And if instead the two diagonals didn't cross, but started off from the same 1, thus being the outer edges of the triangle? We get slightly different results in the addition that is being done.

So now I try to highlight the odd numbers, and then also mod 3, and I make an interesting discovery: the first 33 lines are sort of like Sierpinski's triangle with a sort of fractal pattern, but from line 33 on we get a hyberbola. Well isn't that awesome! What does it mean? I have no idea. But I thought it was interesting...

Ok I figured out in the meantime an error in my coding that was causing this behaviour of forming a "hyperbola" when highlighting mod 2 (=odd numbers) or mod 3. It has to do with the way php handles big integers. There is a limit on integer representation in php due to the number of bytes that a large integer occupies. I've read up that x64 machines can represent larger integers then x32 machines, since they have more "byteroom" to represent the integers. After that limit is reached, all larger integers will be represented as a float rather than in decimal notation. Float numbers don't have the same precision as decimal integers, so this inexact representation, when modded, turns out to have not more and more odd numbers, but more and more "odd looking" numbers (!). The amount of these "odd looking" numbers grows pretty constantly, which gives a hyperbola look to the highlighted cells.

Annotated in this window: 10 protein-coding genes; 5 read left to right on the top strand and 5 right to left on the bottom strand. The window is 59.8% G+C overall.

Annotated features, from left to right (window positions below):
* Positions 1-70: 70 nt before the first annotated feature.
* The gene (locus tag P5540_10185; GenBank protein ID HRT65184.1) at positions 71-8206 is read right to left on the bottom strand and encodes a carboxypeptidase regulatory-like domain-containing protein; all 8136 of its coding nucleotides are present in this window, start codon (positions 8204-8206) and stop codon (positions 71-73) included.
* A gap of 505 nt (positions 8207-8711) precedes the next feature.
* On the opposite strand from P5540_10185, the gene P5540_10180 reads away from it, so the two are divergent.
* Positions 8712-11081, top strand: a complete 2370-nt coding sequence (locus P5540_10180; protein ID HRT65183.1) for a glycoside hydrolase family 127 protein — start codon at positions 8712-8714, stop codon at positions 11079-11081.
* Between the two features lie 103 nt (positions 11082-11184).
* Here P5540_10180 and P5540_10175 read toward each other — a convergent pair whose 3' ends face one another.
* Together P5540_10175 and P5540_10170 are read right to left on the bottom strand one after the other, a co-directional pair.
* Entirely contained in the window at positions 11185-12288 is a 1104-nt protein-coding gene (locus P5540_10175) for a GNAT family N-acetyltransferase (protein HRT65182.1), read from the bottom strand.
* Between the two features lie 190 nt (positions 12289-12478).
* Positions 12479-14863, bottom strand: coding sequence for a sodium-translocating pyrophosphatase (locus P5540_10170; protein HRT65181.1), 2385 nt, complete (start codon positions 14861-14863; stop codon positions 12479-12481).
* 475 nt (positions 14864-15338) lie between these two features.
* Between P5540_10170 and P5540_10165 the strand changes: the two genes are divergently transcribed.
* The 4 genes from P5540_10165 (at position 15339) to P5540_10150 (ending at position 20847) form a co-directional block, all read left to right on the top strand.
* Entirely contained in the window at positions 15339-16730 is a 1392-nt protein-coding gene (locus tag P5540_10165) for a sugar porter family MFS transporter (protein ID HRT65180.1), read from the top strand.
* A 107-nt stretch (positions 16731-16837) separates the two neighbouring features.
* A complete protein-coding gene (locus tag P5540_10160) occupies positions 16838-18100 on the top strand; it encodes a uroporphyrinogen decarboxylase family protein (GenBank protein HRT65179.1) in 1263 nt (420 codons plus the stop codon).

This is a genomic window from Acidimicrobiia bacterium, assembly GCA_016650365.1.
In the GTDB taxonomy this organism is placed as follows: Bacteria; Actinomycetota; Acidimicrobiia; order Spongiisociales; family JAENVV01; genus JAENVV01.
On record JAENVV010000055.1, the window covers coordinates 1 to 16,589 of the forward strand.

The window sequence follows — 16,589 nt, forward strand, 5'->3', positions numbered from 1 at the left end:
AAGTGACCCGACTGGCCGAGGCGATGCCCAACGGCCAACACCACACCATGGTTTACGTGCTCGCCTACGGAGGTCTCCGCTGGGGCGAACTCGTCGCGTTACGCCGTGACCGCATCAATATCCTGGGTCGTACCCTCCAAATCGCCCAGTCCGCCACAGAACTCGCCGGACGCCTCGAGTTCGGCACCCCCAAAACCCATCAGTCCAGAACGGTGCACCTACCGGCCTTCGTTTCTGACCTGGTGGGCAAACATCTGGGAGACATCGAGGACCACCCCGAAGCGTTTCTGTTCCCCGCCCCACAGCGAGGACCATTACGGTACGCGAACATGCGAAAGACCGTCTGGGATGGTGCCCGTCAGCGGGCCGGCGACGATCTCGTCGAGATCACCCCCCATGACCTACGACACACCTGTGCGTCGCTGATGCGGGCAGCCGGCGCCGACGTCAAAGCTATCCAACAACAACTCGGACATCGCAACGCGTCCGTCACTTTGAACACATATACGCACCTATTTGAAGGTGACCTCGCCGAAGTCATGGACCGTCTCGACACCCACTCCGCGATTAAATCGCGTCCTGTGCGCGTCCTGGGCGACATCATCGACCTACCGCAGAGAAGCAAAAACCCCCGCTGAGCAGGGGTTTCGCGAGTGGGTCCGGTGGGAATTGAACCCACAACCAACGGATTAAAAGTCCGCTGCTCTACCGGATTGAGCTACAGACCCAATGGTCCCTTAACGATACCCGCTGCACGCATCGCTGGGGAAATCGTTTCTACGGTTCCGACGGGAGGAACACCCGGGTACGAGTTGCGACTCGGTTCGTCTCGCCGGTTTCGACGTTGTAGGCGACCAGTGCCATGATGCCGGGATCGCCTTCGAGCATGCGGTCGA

Even though it's an "error" in the php math, which can be corrected using other math functions provided by php such as bcmath, I still think it's sort of neat. I suppose it could be interesting to consider the bitwise representation of these large integers, which leads to the hyperbola look (odd numbers can usually be determined by examining the bit-endings in the binary value of the integer: a 0-bit ending represents an even number and a 1-bit ending represents an odd number; the php bitwise operator "&" can be used for this purpose). Perhaps more experiments can be done with binary representation rather than with decimal representation to see what comes of that.

Instead the correct way of coding the php math functions (using bcmath, which utilizes string representations of large integers so that they will not lose their precision, and in such a way that there is practically no other limit than the available memory for calculation) gives us an odd-number highlighting a little different from Sierpinski's triangle, because the highlighted triangles seem to grow almost exponentially...